Howl filmmakers on James Franco’s latest gay role, working together and the movie’s controversy
Allen Ginsberg’s 1956 landmark poem Howl would become an influential and controversial part of the “Beat Generation” — and years later, give James Franco yet another reason to play gay.
In the eponymous film adaptation, directing duo Rob Epstein and Jeffrey Friedman (The Celluloid Closet, Common Threads) stray from documentaries to zero in on Ginsberg’s literary manifesto, focusing on the bard’s coming-to-terms with being gay while simultaneously recreating the resulting obscenity trial protesting his polarizing poem.
The filmmakers took a few minutes to discuss Franco’s turn as the gay icon — and why he’s not too hot for the role.
Chris Azzopardi: You’ve been making films together for over 20 years. What makes this relationship work?
Rob Epstein: How does our relationship work? Because we can’t answer that question! If we did, it would all fall apart (laughs).
Jeffrey Friedman: We complement each other in a lot of ways, but I couldn’t begin to define what those are exactly. We bounce ideas off each other, and we’ve found a way of working together creatively where what we come up with together is more interesting than what either of us might come up with on our own.
CA: Why did you use Ginsberg’s Howl as the stimulus for this film?
RE: The starting part was Ginsberg, and we were interested in doing something about this particular moment in his life, which seemed to be so formative and such a golden moment.
We were creatively excited about the challenge of coming up with a concept that would feel unique and different in the way that the poem was in its time. We really set out to find a cinematic contemporary equivalent to that approach; and then thematically, the poem itself is just so rich with so many different themes and so much significant content, so just getting to the meat of the poem also excited us.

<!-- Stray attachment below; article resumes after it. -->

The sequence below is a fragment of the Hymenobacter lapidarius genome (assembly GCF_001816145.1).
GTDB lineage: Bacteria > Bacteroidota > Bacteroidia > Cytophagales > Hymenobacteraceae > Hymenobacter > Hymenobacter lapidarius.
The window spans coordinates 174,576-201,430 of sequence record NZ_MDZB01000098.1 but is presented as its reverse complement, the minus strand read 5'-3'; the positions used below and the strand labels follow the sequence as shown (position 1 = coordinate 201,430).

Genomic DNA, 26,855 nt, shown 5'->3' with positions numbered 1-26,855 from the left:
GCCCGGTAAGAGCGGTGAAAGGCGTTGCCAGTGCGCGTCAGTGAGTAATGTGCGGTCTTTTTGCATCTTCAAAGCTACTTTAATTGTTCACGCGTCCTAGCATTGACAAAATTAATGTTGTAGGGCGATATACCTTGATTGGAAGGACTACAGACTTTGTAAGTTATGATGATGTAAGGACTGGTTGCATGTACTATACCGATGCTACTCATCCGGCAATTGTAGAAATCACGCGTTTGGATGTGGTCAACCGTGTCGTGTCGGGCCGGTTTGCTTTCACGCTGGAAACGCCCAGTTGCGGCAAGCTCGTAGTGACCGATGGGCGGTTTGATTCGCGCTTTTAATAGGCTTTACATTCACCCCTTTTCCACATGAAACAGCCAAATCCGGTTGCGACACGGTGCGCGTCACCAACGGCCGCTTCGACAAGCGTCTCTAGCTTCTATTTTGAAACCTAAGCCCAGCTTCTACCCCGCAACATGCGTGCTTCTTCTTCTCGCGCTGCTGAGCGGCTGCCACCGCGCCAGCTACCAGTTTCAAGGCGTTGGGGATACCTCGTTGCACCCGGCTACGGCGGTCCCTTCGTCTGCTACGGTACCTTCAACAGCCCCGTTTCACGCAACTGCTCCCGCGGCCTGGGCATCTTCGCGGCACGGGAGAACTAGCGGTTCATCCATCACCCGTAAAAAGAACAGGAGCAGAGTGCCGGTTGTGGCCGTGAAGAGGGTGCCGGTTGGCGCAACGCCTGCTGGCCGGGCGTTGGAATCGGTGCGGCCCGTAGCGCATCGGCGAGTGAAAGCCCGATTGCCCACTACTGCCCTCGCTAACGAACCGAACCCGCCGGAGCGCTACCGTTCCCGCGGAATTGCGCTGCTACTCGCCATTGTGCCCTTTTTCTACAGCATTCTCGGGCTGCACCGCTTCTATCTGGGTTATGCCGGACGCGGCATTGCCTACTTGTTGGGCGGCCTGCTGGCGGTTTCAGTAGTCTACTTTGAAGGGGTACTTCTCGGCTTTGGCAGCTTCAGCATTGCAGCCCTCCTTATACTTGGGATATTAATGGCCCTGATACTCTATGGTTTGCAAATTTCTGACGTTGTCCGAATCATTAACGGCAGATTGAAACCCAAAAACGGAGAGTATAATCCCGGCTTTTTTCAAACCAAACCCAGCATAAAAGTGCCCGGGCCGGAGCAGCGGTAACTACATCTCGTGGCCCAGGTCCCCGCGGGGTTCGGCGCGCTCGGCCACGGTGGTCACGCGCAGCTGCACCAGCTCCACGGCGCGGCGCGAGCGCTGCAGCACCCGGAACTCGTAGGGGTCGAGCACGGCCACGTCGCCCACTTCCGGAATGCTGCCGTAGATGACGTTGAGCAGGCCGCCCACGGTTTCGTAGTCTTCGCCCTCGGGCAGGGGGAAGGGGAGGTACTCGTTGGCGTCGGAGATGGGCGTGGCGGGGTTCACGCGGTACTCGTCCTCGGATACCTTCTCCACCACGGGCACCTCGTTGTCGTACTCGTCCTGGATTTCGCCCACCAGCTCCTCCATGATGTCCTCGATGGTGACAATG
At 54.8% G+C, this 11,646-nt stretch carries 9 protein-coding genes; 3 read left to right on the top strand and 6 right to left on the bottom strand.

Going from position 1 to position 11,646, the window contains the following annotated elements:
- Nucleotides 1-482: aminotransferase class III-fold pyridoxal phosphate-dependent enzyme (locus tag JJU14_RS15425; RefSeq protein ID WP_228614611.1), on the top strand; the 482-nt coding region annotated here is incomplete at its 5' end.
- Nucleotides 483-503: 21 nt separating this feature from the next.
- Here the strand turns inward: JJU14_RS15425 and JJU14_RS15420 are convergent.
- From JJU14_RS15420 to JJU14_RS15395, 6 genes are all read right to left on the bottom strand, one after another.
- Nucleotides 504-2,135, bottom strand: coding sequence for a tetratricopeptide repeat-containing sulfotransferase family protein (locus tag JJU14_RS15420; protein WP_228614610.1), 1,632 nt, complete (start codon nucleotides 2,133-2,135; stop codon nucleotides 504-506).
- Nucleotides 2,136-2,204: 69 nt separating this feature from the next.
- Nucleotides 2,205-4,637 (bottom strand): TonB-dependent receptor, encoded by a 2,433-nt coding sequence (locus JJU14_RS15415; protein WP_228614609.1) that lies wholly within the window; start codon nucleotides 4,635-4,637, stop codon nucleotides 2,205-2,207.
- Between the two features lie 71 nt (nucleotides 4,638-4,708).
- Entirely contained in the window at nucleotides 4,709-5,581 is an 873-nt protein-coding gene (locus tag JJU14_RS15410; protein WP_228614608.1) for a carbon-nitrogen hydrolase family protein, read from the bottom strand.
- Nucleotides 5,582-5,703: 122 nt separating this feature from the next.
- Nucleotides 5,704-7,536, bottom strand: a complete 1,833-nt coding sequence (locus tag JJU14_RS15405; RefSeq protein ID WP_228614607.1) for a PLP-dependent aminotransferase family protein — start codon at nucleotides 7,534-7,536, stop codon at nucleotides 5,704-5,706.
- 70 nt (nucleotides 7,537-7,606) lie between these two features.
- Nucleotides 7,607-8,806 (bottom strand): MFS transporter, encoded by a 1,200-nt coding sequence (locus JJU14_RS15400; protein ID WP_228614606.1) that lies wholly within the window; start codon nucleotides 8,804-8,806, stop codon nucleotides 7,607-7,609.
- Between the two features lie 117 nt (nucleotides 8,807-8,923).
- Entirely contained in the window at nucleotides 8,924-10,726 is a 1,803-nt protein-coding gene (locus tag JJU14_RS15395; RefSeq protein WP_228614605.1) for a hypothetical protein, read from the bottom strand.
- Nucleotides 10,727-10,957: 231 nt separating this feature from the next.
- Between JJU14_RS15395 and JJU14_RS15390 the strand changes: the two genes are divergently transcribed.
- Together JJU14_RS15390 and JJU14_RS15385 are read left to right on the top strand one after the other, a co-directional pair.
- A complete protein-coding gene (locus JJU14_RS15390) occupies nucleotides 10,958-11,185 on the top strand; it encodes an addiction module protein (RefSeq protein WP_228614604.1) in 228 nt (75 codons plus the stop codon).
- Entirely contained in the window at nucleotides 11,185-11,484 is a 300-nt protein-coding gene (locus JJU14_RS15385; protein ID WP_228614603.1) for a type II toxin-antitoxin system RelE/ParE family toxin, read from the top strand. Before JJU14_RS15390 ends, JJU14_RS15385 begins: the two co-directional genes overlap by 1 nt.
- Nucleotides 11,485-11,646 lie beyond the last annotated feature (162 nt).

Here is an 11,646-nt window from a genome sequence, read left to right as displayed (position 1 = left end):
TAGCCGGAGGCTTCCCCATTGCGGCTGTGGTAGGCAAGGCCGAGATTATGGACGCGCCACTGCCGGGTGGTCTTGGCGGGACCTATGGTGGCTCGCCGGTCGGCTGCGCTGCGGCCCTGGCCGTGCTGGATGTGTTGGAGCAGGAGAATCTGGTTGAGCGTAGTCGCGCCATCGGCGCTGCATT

JF: I was excited about the idea of a cultural phenomenon that had actually changed the culture. Howl, in some ways, was the beginning of all of the counterculture moments that came through the next decades, and it was all fermenting in this small group of sexy, young poets in the ’50s, which is kind of a really cool notion.
CA: How did James Franco’s name come up?
RE: Gus (Van Sant) suggested James. Gus was filming Milk at the time, and he’d read the (Howl) script and liked it and agreed to executive produce. So we started talking about casting and he said, “You should talk to James; he’s really interesting.” So we did. And he was! (Laughs)